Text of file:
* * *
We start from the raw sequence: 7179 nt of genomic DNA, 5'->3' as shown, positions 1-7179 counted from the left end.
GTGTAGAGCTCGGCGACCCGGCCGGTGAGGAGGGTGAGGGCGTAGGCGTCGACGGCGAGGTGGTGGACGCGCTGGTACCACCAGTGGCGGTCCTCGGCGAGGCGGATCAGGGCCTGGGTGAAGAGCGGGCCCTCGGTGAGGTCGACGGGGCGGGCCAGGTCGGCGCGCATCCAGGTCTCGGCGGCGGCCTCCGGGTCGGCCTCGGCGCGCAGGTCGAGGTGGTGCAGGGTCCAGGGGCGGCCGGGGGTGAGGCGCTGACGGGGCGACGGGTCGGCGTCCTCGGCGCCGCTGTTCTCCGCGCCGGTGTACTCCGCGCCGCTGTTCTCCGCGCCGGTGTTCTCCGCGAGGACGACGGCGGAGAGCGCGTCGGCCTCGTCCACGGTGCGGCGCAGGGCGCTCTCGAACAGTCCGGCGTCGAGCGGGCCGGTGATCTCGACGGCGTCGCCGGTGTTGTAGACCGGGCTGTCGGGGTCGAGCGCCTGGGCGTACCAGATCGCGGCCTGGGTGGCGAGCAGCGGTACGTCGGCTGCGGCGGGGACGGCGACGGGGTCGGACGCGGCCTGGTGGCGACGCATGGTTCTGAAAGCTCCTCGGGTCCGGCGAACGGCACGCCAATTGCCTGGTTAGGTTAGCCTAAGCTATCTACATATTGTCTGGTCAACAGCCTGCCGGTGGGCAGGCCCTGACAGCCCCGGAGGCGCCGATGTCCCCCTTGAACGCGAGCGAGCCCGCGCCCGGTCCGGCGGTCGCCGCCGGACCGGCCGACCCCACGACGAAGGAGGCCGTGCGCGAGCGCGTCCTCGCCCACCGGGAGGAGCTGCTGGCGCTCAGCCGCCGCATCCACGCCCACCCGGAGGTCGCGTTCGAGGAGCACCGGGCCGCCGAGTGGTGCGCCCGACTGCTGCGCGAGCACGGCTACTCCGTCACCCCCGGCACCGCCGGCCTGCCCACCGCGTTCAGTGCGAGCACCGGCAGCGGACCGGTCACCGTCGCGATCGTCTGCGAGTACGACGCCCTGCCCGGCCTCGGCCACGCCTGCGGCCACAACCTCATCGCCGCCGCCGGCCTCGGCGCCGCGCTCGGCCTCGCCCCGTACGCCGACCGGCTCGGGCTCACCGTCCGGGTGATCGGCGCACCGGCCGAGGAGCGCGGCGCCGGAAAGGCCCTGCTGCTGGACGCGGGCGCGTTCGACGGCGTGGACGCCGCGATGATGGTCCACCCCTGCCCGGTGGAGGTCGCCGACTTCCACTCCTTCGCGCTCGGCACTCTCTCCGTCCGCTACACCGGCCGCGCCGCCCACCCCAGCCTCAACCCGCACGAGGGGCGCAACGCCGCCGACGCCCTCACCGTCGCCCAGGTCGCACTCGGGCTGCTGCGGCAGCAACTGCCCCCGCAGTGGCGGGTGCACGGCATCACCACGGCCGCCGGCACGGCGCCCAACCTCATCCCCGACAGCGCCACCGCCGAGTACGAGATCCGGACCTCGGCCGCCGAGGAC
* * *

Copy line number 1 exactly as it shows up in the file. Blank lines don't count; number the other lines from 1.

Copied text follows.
We start from the raw sequence: 7179 nt of genomic DNA, 5'->3' as shown, positions 1-7179 counted from the left end.